Herbert Bayer’s Universal Alphabet

Bayer is often credited with modernizing typography in the Bauhaus with his creation of the Universal alphabet. This piece is an example of Bayer’s experimentation in creating the Universal lettering. He wanted to create a type that did not use any upper-case. He observed that we don’t use upper-case when speaking with one another so he believed it shouldn’t be necessary for written communication either. Growing up in Germany Bayer encountered the german manner of capitalizing all nouns in written type which further emphasizes how irrelevant he saw capitalization as. The Universal typography was never put into production at the Bauhaus despite Herbert’s efforts but he did get to teach students about it through his workshop.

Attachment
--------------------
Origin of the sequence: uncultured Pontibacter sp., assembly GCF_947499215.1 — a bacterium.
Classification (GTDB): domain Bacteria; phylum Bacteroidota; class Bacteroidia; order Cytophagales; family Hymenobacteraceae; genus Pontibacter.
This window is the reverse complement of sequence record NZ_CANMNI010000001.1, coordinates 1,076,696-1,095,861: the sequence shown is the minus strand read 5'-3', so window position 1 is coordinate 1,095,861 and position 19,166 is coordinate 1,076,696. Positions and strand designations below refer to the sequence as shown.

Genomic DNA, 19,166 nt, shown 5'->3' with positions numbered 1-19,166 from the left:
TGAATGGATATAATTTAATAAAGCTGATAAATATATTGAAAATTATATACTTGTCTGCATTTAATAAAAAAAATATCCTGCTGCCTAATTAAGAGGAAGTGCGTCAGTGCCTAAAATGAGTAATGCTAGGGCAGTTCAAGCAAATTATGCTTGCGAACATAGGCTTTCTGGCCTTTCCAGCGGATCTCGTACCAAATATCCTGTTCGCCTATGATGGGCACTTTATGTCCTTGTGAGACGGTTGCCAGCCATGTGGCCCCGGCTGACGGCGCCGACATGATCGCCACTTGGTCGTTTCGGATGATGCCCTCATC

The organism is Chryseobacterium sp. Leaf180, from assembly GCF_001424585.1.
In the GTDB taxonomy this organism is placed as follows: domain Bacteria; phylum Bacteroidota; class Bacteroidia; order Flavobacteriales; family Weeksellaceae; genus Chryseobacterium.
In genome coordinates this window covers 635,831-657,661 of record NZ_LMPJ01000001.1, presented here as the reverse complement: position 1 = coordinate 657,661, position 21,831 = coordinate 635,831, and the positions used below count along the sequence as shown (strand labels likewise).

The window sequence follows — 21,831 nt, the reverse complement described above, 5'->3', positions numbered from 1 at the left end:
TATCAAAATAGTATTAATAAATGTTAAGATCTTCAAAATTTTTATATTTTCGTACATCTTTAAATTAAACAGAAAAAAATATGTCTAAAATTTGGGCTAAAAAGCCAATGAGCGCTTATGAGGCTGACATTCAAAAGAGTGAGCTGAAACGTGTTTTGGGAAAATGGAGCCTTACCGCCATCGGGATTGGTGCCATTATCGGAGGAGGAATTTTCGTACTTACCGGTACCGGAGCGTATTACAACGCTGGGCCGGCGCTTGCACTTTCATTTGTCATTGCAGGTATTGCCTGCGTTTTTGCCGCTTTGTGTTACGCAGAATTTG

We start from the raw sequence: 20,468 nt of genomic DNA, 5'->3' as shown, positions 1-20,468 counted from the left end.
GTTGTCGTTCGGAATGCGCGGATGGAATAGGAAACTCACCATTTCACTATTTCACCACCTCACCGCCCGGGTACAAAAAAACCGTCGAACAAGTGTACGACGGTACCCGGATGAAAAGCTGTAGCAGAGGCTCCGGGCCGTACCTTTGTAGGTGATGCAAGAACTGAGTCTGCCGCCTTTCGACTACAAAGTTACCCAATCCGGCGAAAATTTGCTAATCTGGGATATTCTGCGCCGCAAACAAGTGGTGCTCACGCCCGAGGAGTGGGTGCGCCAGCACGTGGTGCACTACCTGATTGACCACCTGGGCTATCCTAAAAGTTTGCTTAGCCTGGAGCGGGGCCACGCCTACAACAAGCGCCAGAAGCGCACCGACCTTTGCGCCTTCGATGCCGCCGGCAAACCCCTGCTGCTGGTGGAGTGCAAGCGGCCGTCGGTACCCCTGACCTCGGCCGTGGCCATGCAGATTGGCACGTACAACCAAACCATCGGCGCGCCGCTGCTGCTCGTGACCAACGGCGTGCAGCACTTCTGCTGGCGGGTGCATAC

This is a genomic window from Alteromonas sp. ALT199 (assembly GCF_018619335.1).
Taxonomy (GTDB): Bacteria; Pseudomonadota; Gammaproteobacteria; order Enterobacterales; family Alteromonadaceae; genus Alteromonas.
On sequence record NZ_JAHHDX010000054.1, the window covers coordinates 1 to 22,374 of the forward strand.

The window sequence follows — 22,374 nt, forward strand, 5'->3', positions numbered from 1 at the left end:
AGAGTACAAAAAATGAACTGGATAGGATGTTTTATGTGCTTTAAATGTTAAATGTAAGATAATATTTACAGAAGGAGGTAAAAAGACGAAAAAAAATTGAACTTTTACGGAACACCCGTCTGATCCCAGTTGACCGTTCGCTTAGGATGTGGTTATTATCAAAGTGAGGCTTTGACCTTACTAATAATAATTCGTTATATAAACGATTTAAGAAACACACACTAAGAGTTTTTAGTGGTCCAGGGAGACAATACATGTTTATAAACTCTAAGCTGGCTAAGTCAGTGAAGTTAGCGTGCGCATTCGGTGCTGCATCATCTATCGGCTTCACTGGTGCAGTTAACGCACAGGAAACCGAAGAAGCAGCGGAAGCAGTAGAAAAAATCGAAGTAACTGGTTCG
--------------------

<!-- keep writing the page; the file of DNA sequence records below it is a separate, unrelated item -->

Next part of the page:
The piece is called ‘Research in Development of Universal Type by Herbert Bayer’. It was made in 1927 during his time as the typography workshop Master at the Bauhaus, a position he was given after studying typography with Moholy-Nagy. The large red d in the piece was intended to have precise optical effects paired with its bold orange color to draw in the viewer. The graphic’s design encapsulates the modern, effective, and straightforwardness of the Bauhaus as well as emphasizes its most cited trait of being minimalist. This is further apparent in the typography itself. The font is a sans serif and letters like p q b and d are just rotated versions of each other. The x is a split o with the two halves swapped showing how the parts of the letters are shared across the whole typeface.